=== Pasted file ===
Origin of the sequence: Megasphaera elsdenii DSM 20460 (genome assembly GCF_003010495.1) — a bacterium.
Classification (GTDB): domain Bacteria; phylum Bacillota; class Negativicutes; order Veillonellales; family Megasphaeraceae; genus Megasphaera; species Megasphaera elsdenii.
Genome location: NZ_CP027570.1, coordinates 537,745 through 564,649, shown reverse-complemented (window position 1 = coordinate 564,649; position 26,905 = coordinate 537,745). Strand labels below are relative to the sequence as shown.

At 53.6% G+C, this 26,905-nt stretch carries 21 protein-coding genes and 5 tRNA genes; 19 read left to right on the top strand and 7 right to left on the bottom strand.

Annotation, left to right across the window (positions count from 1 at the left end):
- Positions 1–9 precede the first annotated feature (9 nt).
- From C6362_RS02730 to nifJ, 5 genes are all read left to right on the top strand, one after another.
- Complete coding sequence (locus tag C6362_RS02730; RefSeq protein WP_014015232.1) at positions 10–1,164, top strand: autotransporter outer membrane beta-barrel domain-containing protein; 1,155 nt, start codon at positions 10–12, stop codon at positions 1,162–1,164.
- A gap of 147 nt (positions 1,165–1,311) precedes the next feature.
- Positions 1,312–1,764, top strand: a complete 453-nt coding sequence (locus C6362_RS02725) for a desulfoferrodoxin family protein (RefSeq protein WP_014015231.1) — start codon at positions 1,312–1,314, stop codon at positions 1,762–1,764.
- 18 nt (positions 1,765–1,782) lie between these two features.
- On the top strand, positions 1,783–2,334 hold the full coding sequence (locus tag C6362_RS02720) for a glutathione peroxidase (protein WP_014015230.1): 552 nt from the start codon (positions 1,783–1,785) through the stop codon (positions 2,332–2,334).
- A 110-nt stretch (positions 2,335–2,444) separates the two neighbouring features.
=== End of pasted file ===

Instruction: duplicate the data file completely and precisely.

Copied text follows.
Origin of the sequence: Megasphaera elsdenii DSM 20460 (genome assembly GCF_003010495.1) — a bacterium.
Classification (GTDB): domain Bacteria; phylum Bacillota; class Negativicutes; order Veillonellales; family Megasphaeraceae; genus Megasphaera; species Megasphaera elsdenii.
Genome location: NZ_CP027570.1, coordinates 537,745 through 564,649, shown reverse-complemented (window position 1 = coordinate 564,649; position 26,905 = coordinate 537,745). Strand labels below are relative to the sequence as shown.

At 53.6% G+C, this 26,905-nt stretch carries 21 protein-coding genes and 5 tRNA genes; 19 read left to right on the top strand and 7 right to left on the bottom strand.

Annotation, left to right across the window (positions count from 1 at the left end):
- Positions 1–9 precede the first annotated feature (9 nt).
- From C6362_RS02730 to nifJ, 5 genes are all read left to right on the top strand, one after another.
- Complete coding sequence (locus tag C6362_RS02730; RefSeq protein WP_014015232.1) at positions 10–1,164, top strand: autotransporter outer membrane beta-barrel domain-containing protein; 1,155 nt, start codon at positions 10–12, stop codon at positions 1,162–1,164.
- A gap of 147 nt (positions 1,165–1,311) precedes the next feature.
- Positions 1,312–1,764, top strand: a complete 453-nt coding sequence (locus C6362_RS02725) for a desulfoferrodoxin family protein (RefSeq protein WP_014015231.1) — start codon at positions 1,312–1,314, stop codon at positions 1,762–1,764.
- 18 nt (positions 1,765–1,782) lie between these two features.
- On the top strand, positions 1,783–2,334 hold the full coding sequence (locus tag C6362_RS02720) for a glutathione peroxidase (protein WP_014015230.1): 552 nt from the start codon (positions 1,783–1,785) through the stop codon (positions 2,332–2,334).
- A 110-nt stretch (positions 2,335–2,444) separates the two neighbouring features.